Jerry Brotton 2013. A History Of The World In Twelve Maps. London: Penguin, 514 pp.

A vast detailed book, too much so (for me) to read cover to cover. Rather a reference book and sufficiently well indexed and referenced to function as such. Also generously illustrated with reproductions of a large number of early maps.

As with many subjects, the early chapters on origins and early developments seem the most interesting. In this instance the rather abstract Babylonian cuneiform tablet maps, a too-short discussion of various possible maps in prehistory, Ptolemy (whose Geography may not have contained a single map!) and the story of Al-Idrisi, map-maker and researcher to Robert II, King of Sicily, in the 12th Century. Several other books recently read cover this ground (eg Violet Moller’s much lighter The Map of Knowledge) - the treatment here is more detailed but less easily read and digested. I only read these first two chapters thoroughly but might return to some others another time. They treat Gerard Mercator and other earlier folk and topics: the religiously oriented Mappamundi, Diego Ribeiro. Most of all I’ll borrow this again to read chapter 4, “Empire” on China and the Kangnido World Map circa. 1389-1402.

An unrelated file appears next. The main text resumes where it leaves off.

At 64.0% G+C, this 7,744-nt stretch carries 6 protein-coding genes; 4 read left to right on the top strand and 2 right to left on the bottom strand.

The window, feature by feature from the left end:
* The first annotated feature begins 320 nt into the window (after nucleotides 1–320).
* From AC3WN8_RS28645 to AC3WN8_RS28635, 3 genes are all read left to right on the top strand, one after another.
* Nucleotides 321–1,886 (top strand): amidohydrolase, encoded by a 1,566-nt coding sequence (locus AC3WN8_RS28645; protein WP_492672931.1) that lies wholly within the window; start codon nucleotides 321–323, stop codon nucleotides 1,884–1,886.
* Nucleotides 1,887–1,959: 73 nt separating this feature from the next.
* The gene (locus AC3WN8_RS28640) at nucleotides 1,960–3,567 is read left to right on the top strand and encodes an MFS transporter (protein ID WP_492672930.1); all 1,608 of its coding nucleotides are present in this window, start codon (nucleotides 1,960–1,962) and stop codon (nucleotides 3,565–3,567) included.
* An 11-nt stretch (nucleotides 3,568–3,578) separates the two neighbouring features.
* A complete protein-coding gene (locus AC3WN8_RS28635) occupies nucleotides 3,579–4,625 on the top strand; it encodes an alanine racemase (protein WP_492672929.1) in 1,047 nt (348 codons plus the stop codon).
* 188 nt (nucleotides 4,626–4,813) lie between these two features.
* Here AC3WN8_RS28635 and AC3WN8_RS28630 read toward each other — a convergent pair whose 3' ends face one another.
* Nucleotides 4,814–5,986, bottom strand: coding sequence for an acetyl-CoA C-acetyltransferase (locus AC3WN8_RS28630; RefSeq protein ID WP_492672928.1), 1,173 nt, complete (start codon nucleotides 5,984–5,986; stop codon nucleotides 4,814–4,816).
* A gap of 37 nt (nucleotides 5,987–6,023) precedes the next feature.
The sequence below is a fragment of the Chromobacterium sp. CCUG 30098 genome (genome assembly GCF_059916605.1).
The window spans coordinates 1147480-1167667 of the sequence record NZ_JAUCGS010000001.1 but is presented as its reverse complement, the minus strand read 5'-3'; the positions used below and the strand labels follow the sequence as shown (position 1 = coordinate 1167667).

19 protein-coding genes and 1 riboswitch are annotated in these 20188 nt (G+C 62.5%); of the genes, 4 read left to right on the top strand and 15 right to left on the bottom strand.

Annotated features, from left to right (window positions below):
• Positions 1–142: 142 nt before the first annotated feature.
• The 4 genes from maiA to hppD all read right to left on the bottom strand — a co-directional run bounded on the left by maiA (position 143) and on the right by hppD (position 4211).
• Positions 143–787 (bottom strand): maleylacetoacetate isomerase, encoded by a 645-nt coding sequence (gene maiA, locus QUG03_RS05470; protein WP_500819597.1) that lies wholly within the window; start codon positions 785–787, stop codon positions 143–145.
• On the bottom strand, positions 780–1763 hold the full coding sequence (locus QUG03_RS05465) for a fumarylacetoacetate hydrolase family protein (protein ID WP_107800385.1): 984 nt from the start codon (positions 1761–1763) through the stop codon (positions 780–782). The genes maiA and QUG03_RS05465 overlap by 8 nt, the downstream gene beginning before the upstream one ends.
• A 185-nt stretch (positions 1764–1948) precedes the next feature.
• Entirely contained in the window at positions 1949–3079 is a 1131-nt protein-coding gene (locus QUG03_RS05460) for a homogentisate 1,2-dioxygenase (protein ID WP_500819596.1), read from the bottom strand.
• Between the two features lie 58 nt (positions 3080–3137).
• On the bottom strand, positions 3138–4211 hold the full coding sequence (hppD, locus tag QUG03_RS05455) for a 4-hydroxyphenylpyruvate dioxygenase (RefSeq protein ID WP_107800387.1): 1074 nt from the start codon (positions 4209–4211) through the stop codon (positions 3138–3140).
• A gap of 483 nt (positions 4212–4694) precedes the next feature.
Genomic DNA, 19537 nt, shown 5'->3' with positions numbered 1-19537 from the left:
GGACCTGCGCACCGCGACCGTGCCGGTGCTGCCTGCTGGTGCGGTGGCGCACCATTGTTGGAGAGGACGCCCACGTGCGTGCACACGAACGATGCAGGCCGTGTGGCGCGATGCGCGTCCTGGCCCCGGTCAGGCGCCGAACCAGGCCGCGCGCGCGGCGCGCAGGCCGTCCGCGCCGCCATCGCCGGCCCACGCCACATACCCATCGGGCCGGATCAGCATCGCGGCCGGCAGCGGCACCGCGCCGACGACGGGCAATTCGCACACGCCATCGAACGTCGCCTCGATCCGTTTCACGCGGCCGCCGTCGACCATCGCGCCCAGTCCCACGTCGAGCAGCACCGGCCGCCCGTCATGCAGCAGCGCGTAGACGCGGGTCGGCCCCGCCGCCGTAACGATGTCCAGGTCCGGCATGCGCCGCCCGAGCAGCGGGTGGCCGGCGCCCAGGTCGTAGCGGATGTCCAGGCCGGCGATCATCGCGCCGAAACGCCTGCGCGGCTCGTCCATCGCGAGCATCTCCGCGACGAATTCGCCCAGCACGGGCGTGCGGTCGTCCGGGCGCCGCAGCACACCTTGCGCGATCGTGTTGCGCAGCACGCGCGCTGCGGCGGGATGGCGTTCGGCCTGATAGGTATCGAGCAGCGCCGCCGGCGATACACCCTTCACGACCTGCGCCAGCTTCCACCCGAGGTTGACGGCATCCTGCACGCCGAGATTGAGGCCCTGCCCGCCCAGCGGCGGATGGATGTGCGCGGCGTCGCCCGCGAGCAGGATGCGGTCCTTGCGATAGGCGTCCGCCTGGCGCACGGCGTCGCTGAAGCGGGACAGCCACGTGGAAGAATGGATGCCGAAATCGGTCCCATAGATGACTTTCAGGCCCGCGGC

The last couple of chapters in the Peters Projection and on Google Earth didn’t seem inviting, and the Conclusion didn’t offer much either. A four line summary of each chapter would have been a very helpful addition, writing my own would have been daunting due to the density of information presented, tending to obscure any narrative. Therein the single significant flaw in this monumental work.